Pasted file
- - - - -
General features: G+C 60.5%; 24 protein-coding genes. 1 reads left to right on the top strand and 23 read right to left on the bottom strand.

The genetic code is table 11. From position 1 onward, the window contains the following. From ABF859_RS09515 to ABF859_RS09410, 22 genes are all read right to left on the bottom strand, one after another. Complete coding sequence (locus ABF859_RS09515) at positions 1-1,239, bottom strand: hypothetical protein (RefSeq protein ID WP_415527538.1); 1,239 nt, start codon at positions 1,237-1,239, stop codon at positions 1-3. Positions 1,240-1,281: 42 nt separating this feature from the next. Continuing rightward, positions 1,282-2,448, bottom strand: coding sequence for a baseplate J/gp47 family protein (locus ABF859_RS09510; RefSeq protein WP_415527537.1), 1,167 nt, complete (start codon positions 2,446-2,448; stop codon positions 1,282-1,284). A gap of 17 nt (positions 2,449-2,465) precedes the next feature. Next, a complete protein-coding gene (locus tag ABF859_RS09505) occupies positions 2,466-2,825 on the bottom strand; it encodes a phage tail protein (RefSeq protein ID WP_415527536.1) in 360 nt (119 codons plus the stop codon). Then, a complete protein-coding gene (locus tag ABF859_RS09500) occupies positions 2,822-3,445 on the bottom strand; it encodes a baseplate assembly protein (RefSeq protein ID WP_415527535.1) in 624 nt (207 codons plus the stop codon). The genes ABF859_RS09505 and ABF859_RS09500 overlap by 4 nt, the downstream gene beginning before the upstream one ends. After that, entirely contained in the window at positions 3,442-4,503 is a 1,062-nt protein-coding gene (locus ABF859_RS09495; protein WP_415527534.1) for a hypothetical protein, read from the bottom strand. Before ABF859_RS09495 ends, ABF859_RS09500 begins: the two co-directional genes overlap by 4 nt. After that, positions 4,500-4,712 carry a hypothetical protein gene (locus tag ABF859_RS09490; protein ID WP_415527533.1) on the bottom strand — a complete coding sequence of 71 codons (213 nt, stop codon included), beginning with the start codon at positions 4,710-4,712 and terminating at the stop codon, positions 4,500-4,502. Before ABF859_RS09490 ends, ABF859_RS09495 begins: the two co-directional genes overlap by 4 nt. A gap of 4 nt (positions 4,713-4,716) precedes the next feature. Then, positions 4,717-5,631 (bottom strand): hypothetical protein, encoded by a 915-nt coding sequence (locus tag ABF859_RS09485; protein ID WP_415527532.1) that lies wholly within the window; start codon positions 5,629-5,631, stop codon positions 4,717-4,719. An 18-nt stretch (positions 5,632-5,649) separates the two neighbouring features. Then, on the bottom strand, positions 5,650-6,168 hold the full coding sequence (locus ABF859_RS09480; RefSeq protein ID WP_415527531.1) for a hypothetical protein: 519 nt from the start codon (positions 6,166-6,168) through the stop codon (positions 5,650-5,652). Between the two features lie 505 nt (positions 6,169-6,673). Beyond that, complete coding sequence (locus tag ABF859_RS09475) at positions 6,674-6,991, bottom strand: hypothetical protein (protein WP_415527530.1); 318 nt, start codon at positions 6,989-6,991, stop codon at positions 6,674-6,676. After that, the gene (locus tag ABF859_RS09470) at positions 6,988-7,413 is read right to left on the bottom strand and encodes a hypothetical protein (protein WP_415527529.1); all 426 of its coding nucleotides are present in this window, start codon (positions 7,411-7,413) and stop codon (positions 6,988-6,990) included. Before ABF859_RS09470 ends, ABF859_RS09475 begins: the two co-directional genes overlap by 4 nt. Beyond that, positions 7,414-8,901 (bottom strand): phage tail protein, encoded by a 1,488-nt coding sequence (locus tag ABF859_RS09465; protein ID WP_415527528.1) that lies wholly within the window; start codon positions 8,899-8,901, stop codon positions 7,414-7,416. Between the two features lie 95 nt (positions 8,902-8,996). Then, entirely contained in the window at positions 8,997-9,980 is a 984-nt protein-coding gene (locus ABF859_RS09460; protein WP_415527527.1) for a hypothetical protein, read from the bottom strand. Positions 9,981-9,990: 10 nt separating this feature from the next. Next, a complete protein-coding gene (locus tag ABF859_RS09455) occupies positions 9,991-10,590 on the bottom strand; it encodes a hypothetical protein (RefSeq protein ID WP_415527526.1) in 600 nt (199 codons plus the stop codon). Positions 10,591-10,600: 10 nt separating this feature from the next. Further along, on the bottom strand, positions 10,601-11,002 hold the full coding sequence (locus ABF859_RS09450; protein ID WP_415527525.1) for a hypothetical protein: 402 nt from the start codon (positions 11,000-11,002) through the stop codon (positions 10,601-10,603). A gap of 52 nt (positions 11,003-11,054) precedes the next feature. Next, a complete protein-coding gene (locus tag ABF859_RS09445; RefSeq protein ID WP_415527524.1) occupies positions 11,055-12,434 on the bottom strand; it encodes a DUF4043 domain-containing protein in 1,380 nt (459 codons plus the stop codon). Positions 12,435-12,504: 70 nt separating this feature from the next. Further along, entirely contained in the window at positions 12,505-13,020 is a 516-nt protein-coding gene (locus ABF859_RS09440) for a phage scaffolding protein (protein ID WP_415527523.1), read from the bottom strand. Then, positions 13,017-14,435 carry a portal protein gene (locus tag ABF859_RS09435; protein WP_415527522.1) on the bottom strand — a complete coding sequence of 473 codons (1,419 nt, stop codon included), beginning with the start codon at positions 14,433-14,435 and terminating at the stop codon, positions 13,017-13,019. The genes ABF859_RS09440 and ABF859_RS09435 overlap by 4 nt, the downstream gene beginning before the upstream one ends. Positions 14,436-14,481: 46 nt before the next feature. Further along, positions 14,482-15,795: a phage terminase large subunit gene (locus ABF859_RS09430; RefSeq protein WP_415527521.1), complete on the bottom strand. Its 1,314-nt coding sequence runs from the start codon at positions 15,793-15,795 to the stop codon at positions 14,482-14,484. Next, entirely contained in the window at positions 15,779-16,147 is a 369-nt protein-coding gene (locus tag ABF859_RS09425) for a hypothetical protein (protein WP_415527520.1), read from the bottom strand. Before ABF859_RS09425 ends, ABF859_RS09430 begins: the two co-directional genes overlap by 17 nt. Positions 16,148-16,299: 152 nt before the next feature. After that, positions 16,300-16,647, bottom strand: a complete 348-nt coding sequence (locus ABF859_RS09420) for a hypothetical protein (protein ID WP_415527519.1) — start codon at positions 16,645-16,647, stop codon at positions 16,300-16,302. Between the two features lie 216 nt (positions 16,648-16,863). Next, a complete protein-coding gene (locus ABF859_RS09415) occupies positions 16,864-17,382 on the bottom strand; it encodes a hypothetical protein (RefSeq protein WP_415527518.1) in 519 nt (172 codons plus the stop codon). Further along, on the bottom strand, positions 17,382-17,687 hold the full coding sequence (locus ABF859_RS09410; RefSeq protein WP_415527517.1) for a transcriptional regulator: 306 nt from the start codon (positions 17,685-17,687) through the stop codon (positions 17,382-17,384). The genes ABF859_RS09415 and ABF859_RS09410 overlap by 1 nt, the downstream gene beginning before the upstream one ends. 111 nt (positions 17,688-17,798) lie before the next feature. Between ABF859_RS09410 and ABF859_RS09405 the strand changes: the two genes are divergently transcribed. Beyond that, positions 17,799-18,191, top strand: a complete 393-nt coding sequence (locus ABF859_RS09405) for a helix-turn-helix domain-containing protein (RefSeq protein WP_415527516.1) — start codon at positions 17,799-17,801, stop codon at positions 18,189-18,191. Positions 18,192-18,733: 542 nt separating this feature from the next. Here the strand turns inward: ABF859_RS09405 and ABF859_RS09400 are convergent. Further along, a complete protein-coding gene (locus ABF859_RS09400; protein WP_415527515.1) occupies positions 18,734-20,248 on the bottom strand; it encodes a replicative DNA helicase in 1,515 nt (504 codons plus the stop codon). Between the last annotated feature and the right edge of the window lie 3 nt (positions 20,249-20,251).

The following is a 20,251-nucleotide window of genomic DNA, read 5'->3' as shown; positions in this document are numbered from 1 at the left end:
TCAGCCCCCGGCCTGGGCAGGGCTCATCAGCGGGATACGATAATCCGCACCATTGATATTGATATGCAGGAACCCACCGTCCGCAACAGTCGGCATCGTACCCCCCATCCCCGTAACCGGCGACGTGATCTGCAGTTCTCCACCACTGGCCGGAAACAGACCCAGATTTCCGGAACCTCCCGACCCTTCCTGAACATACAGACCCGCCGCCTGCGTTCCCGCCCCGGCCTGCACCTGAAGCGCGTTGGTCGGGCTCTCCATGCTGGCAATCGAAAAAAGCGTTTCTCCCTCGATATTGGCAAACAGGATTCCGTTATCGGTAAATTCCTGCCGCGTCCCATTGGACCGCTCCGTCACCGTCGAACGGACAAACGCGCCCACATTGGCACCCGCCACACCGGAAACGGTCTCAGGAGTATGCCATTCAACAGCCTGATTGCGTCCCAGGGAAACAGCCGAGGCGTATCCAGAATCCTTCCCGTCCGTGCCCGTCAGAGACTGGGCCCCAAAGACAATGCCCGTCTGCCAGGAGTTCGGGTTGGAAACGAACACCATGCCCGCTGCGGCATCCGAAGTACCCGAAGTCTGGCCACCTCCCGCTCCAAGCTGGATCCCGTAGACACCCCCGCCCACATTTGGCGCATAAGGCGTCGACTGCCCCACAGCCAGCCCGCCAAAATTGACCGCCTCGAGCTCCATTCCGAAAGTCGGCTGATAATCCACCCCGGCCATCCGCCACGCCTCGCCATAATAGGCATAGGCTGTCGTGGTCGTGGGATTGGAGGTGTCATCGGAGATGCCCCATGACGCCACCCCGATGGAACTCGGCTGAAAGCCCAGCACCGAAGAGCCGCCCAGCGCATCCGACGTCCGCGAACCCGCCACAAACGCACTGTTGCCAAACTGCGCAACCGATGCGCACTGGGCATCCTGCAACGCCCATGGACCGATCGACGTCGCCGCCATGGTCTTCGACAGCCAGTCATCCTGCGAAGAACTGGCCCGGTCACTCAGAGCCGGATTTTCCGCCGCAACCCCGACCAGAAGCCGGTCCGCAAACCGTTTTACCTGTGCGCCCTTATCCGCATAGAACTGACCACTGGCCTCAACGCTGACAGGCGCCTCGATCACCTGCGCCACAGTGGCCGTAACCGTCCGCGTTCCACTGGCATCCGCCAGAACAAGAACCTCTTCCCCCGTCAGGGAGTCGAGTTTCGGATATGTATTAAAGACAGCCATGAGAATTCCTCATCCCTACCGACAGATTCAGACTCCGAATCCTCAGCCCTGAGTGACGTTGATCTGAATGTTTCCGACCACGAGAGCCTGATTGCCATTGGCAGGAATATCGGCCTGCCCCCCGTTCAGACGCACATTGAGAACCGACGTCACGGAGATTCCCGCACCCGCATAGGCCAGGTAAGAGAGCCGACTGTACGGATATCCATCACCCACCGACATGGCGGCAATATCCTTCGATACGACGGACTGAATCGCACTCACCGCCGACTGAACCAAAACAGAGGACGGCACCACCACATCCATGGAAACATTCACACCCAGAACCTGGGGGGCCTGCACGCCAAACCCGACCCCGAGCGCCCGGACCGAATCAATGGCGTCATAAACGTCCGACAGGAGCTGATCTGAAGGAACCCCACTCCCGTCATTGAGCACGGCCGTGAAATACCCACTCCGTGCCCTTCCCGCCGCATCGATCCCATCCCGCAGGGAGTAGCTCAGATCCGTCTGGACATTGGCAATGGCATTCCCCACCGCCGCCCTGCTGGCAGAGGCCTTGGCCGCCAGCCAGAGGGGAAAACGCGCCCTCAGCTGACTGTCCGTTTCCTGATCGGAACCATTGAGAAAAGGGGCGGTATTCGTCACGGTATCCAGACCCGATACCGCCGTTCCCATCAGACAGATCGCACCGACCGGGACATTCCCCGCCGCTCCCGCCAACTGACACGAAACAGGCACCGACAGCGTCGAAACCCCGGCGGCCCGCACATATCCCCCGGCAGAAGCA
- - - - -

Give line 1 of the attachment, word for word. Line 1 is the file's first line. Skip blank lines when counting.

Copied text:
General features: G+C 60.5%; 24 protein-coding genes. 1 reads left to right on the top strand and 23 read right to left on the bottom strand.